Yeah, I mean we hopefully will not see the same issues as we did with the 2000 series memory going faulty very early on, the same applies for the VRM's etc, hopefully they will be able to have a suitably long life. With everything though....time will tell I guess. Watercooling FTW I guess.

I've been kind of happy with my Sapphire Pulse 5700 as the fans on it stay off most of the time, even while watching Twitch or YouTube and the Decode Engine is being used, fans normally stay off so my computer is near silent with just a few Gentle Typhoons on a 360mm AIO.

Going to enjoy going back to a full look though, but not sure if a 360mm will be enough for let's say a Ryzen 7 5800XT (future part speculation) and a 3080 under water.  Might need to either get a 360mm thick boi rad, or a dual 90mm radiator to put on the rear of the case (4U rackmount case only has 3x 120mm on the front and 2x 90mm on the back).

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3 hours ago, axipher said:

I've been kind of happy with my Sapphire Pulse 5700 as the fans on it stay off most of the time, even while watching Twitch or YouTube and the Decode Engine is being used, fans normally stay off so my computer is near silent with just a few Gentle Typhoons on a 360mm AIO.

Going to enjoy going back to a full look though, but not sure if a 360mm will be enough for let's say a Ryzen 7 5800XT (future part speculation) and a 3080 under water.  Might need to either get a 360mm thick boi rad, or a dual 90mm radiator to put on the rear of the case (4U rackmount case only has 3x 120mm on the front and 2x 90mm on the back).

Well for my WC setup I have Hardware Labs 360mm Fat boy RAD as well as a standard thickness 280mm RAD to the top of my case. This cools an AMD 3950X and will also cool the upcoming GPU (3080/3090). I have 2 D5 pumps as well, mainly for safety should one fail.

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13 minutes ago, ENTERPRISE said:

Well for my WC setup I have Hardware Labs 360mm Fat boy RAD as well as a standard thickness 280mm RAD to the top of my case. This cools an AMD 3950X and will also cool the upcoming GPU (3080/3090). I have 2 D5 pumps as well, mainly for safety should one fail.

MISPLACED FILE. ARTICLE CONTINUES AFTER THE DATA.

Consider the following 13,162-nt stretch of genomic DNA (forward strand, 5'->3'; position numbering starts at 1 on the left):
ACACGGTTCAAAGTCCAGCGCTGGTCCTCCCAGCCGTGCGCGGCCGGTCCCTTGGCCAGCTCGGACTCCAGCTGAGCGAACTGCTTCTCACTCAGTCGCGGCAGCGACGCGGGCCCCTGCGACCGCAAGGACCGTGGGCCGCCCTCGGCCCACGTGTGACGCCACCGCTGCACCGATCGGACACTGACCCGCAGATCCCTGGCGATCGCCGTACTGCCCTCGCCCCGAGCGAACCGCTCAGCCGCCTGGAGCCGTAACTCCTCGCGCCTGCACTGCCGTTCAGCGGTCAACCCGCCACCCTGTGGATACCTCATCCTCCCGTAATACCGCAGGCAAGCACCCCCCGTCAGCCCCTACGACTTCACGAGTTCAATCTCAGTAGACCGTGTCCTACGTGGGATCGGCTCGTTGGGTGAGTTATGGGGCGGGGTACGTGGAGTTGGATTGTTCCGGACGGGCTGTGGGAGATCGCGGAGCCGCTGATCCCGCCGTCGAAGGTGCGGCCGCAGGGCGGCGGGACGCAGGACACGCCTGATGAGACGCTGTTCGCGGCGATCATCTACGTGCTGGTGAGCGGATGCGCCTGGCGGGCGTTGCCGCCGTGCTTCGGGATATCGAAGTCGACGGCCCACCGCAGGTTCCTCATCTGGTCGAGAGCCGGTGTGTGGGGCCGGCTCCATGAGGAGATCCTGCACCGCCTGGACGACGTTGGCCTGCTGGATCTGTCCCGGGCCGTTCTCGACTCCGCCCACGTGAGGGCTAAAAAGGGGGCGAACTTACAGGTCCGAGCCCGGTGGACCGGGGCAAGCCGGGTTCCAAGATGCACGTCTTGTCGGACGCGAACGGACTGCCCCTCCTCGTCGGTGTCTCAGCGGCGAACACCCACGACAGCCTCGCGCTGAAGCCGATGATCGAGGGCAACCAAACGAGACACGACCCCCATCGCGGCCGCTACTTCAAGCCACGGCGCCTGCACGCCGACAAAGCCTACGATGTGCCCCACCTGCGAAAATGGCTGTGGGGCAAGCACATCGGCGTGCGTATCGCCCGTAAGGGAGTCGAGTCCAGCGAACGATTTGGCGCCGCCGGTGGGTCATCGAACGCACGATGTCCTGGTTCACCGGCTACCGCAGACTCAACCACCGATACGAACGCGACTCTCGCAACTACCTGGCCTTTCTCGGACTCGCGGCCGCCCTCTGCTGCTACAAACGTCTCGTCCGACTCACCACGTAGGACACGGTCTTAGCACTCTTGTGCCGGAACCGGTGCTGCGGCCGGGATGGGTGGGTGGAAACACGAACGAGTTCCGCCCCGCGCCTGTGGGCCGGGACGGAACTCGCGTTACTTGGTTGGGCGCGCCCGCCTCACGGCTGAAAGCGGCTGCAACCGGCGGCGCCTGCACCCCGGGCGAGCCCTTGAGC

I might have to look at trying to source a Hardware Labs Black Ice SR2, I definitely have the free space in my PC case, the Fractal Design Celsius' CPU Pump Block had previously ran the included 360mm RAD + CPU Block + RX480 GPU block, I don't think the fatboy SR2 would provide significant more flow resistance so I think it might be fine.

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1 hour ago, axipher said:

I might have to look at trying to source a Hardware Labs Black Ice SR2, I definitely have the free space in my PC case, the Fractal Design Celsius' CPU Pump Block had previously ran the included 360mm RAD + CPU Block + RX480 GPU block, I don't think the fatboy SR2 would provide significant more flow resistance so I think it might be fine.

When it comes to RADS I cannot recommend the Hardware Labs kit enough. I believe my 360mm RAD is the Black Ice GTR. Bulky as hell, but it definitely gets the job done. Infact it is so bulky, including my res (which is mounted to the RAD) it actually limits me from having super log GPU's.

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13 minutes ago, ENTERPRISE said:

When it comes to RADS I cannot recommend the Hardware Labs kit enough. I believe my 360mm RAD is the Black Ice GTR. Bulky as hell, but it definitely gets the job done. Infact it is so bulky, including my res (which is mounted to the RAD) it actually limits me from having super log GPU's.

Thanks for the glowing recommendation.

Aside form my cable mess from my temporary ThermalTake non-modular PSU, I have plenty of space on the front of my 4U case for a thicker rad and even push-pull if I needed to.

 

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On 9/23/2020 at 6:39 PM, axipher said:

Thanks for the glowing recommendation.

Aside form my cable mess from my temporary ThermalTake non-modular PSU, I have plenty of space on the front of my 4U case for a thicker rad and even push-pull if I needed to.

 

 

 

Yeah having a case that can take the thicker rads really helps. It would not be a problem in my case BUT as I wanted the res mounted in front and upright for accessibility, it does limit the length of add in cards but not by a huge amount. Always a balancing act...well not unless you have dual chamber case where you have a dedicated section for all the WC Gear. CaseLabs were great for that. 

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  • 2 weeks later...
On 9/23/2020 at 7:23 PM, axipher said:

I might have to look at trying to source a Hardware Labs Black Ice SR2, I definitely have the free space in my PC case, the Fractal Design Celsius' CPU Pump Block had previously ran the included 360mm RAD + CPU Block + RX480 GPU block, I don't think the fatboy SR2 would provide significant more flow resistance so I think it might be fine.

Kind of off-topic (somewhat), but I have been wondering: how do you mount a SR2? I have a GTX and I would like moving that up top and getting a SR2 in the front, but the SR2's port/reservoir block sticks out massively due to the plugs (can't recall how they're called...indentations?) so it seems impossible to mount it flush. How do you deal with that on a flat surface like typical 120/140mm rails?